Bitcoin was born nine years ago as an anarchic project — a digital currency detached from any central bank. It promised a revolutionary alternative to the existing international payments system, where a central administrator was replaced by a multitude of decentralised digital verification points. But the future of bitcoin and the technology it uses, blockchain, are drifting towards the mainstream. Regulators have their sights set on bitcoin and other crypto assets it inspired. More than 75 of the world’s biggest banks, meanwhile, are turning to blockchain to fight the threat of new payments rivals.
The regulatory attention had become inevitable after bitcoin’s wild swings in value — which at its peak was yo-yoing by as much as 20 per cent in a day but has slumped from $19,000 last December to about $6,500 today. Bitcoin was followed by other types of cryptocurrency, the creation of exchanges, brokers and providers of wallets, or apps for holding and transacting in cryptocurrencies. There has been alarm, meanwhile, over security breaches and the potential use of such networks for money laundering and terrorist financing activities.
In a sign of authorities waking up to the risks, a UK parliamentary committee last week called the cryptocurrency space a “ wild west” and urged regulation. The New York attorney-general’s office published a report this month denouncing “pervasive” conflicts of interest at many cryptocurrency exchanges and lack of sufficient measures to prevent market manipulation. The EU has included cryptocurrency exchanges and wallets in the fifth iteration of its anti-money laundering directive, due to come into force in 2019. The Financial Action Task Force, a global anti-money laundering organisation, is also looking into the crypto market.
Given the many risks, regulatory attention is overdue. Crypto investors currently expose themselves to unregulated risks that can completely wipe out their investments; values are based largely on sentiment, not fundamentals. But the useful innovation that is associated with the cryptocurrency world should not be overlooked.
Blockchain technology may be a good example. While its application as a payment mechanism on the high street is hindered by limits to the volumes it can handle, and the time and cost of verifying transactions, it has proved useful in cross-border transactions. Hence the decision by more than 70 banks, including Société Générale and Santander, to join a network that JPMorgan, Royal Bank of Canada and ANZ have been trialling to see whether blockchain’s distributed ledger technology can speed up resolution of payments that have errors or require additional compliance checks. Walmart, the US retailer, is starting to use blockchain to track certain products.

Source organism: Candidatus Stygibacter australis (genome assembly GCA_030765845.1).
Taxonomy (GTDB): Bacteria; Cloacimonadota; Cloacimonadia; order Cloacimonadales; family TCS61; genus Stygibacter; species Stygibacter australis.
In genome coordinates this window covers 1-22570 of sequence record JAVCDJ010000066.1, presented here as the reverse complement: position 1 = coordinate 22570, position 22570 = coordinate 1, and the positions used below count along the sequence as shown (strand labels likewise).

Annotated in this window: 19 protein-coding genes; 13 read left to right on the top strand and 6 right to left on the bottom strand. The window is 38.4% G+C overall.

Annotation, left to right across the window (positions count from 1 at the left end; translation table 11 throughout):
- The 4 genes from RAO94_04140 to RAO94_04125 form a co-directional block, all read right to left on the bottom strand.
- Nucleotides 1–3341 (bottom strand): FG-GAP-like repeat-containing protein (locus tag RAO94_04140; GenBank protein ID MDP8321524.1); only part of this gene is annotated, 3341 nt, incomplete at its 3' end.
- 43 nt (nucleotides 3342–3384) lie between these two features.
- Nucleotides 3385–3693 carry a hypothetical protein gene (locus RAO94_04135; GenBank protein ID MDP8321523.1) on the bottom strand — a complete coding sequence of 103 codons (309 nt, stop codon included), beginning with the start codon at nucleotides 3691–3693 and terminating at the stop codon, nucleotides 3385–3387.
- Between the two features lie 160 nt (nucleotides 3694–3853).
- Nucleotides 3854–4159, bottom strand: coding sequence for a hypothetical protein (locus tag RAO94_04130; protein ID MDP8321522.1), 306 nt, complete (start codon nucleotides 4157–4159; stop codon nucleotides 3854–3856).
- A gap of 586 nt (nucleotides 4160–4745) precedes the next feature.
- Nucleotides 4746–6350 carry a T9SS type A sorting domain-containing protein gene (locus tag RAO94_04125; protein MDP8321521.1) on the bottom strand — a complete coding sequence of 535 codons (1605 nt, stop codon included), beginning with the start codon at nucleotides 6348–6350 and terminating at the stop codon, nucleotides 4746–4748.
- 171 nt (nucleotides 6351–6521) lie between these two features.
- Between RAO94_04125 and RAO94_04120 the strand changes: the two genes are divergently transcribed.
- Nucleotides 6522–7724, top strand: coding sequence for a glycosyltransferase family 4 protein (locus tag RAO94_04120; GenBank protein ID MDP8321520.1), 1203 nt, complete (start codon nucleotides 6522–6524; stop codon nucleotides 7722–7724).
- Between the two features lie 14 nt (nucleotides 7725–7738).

Proper regulation of crypto assets will also make it respectable for traditional financial groups to have relationships with them. At present, banks that serve crypto players prefer to keep the links private. While some crypto market participants value the lack of transparency, such as certain coins that offer untraceability, others welcome regulatory scrutiny.
This is a highly complex market. Regulators are still working out how to police it. But as crypto assets and technology move into broader use by growing numbers of people around the world, a co-ordinated and appropriate regulatory framework is needed. The future of the crypto world may be greater technical and regulatory integration with mainstream finance — however much bitcoin’s enthusiastic early supporters may have seen it as a disruptive outsider.